Internal and Emergency Medicine

, Volume 11, Issue 8, pp 1045–1057 | Cite as

Anti-CGRP monoclonal antibodies in migraine: current perspectives

  • Maria Adele Giamberardino
  • Giannapia Affaitati
  • Martina Curto
  • Andrea Negro
  • Raffaele Costantini
  • Paolo MartellettiEmail author


Migraine is a highly disabling neurological pain disorder in which management is frequently problematic. Most abortive and preventative treatments employed are classically non-specific, and their efficacy and safety and tolerability are often unsatisfactory. Mechanism-based therapies are, therefore, needed. Calcitonin gene-related peptide (CGRP) is recognized as crucial in the pathophysiology of migraine, and new compounds that target the peptide have been increasingly explored in recent years. First tested were CGRP receptor antagonists; they proved effective in acute migraine treatment in several trials, but were discontinued due to liver toxicity in long-term administration. Monoclonal antibodies against CGRP (LY2951742, ALD-403, and LBR-101/TEV-48125) or its receptor (AMG334) were subsequently developed. As reviewed in this study, numerous phase 1 and 2 trials and preliminary results of phase 3 trials have shown a good safety/tolerability profile and efficacy in migraine prevention, especially in high frequent episodic and chronic forms. Being macromolecules, these mAbs are not suitable for oral administration; however, their intravenous or subcutaneous delivery can be performed at relatively low frequency—every month or even quarterly—which enhances patients’ compliance. Although not all migraineurs respond to this treatment, and longer administration periods will be needed to assess long-term effects, the results so far obtained are extraordinarily promising. The future introduction of mAbs on the market will probably represent a turning point for prevention similar to that represented by triptans for abortive treatment in migraine.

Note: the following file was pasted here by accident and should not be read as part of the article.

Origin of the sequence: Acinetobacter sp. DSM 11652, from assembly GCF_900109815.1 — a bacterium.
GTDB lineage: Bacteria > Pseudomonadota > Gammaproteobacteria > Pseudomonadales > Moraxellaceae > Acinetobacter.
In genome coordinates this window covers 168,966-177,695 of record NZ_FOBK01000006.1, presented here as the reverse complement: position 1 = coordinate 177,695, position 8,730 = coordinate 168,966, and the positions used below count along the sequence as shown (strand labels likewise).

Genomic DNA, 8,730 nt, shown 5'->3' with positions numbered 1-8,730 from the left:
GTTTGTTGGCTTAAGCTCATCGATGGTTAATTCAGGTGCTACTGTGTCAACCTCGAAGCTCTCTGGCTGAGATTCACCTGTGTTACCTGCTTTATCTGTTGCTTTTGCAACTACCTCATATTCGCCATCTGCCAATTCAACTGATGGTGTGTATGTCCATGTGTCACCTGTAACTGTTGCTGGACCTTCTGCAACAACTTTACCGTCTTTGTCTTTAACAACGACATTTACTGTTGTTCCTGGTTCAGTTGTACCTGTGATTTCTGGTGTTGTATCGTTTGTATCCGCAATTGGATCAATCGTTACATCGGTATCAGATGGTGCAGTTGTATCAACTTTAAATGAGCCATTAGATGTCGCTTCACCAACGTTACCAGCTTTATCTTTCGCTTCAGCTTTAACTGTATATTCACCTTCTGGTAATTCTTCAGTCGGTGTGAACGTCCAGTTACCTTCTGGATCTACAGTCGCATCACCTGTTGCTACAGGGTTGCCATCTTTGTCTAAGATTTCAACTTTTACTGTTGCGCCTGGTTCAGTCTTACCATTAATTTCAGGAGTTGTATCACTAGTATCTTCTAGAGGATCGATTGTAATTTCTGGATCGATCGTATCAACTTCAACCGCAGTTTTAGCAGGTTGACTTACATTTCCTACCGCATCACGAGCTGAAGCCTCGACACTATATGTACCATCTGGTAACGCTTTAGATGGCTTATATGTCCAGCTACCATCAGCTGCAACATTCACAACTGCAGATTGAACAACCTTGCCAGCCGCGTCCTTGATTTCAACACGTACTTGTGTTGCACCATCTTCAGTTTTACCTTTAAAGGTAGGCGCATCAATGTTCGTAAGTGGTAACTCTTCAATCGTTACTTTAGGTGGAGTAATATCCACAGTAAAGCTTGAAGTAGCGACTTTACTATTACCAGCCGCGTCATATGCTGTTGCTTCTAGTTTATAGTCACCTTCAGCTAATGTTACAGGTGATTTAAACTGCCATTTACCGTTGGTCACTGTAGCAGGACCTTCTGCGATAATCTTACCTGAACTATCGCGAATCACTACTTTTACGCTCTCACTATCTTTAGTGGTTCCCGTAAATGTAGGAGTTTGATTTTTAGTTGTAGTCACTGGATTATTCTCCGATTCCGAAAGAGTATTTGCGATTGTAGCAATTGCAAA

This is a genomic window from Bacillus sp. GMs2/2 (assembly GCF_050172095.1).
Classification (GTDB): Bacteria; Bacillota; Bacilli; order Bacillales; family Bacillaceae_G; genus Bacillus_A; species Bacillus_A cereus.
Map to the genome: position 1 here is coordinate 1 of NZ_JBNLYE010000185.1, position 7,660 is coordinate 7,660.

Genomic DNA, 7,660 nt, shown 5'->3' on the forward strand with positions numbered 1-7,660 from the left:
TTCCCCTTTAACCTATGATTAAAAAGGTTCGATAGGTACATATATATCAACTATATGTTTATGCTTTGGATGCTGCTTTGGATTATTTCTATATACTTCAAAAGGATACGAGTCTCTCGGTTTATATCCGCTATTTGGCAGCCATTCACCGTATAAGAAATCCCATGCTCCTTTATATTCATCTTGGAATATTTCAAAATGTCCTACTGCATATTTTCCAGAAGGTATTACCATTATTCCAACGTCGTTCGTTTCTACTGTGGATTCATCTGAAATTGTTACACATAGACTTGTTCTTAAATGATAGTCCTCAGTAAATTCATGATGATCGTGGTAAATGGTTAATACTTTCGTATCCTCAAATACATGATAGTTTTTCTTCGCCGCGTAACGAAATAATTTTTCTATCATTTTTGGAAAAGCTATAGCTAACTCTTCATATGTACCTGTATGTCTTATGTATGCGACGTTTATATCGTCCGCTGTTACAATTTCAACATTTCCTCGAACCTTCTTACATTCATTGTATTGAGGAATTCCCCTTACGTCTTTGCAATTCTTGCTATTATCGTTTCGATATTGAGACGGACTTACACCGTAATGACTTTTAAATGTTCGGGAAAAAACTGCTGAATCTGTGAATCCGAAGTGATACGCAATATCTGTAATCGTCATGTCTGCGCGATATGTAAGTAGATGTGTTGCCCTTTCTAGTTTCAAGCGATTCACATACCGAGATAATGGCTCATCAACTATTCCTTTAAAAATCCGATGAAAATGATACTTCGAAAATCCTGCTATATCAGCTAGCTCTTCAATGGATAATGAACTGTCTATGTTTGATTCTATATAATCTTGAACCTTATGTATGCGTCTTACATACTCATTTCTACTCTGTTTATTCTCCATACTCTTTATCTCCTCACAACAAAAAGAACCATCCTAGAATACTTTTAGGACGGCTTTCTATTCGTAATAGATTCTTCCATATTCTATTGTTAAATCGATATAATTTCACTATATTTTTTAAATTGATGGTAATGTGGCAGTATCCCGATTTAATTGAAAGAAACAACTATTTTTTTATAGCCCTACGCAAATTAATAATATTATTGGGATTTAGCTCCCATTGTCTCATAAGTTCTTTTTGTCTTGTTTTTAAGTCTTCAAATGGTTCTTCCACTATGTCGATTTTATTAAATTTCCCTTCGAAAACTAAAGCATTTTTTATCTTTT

Migraine CGRP Monoclonal antibodies against CGRP Migraine prophylaxis 


Compliance with ethical standards

Conflict of interest

In the past 3 years: Maria Adele Giamberardino received research funding from Epitech Group, honoraria for participation in Advisory Board Meeting from Bayer, and participation in conferences from IBSA Institute Biochimique and Helsinn Healthcare, and Royalties from IASP Press. Giannapia Affaitati received honoraria for participation in conferences from Helsinn Healthcare and IBSA Institute Biochimique. Raffaele Costantini declares no conflict of interest. Martina Curto declares no conflict of interest. Andrea Negro received travel grants and participated to the Advisory Boards of Allergan, Electrocore and Medtronic. Paolo Martelletti received travel grants, honoraria consultancy and participated to in the Advisory Boards of Allergan, Bayer, Medtronic, Mylan and Teva.

Statement of human and animal rights

There is no need to cite/report any Ethical Statement.

Informed consent

This is an Invited review and no patients have been involved in this research study.


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© SIMI 2016

Authors and Affiliations

  1. 1.Department of Medicine and Science of Aging, Headache Center and Geriatrics ClinicGabriele D’Annunzio UniversityChietiItaly
  2. 2.Department of Clinical and Molecular Medicine, Regional Referral Headache CenterSapienza UniversityRomeItaly
  3. 3.Regional Referral Headache CenterSant’Andrea HospitalRomeItaly
  4. 4.Department of PsychiatryHarvard Medical SchoolBostonUSA
  5. 5.Bipolar and Psychotic Disorders ProgramMcLean HospitalBelmontUSA
  6. 6.Institute of Surgical PathologyGabriele D’Annunzio UniversityChietiItaly

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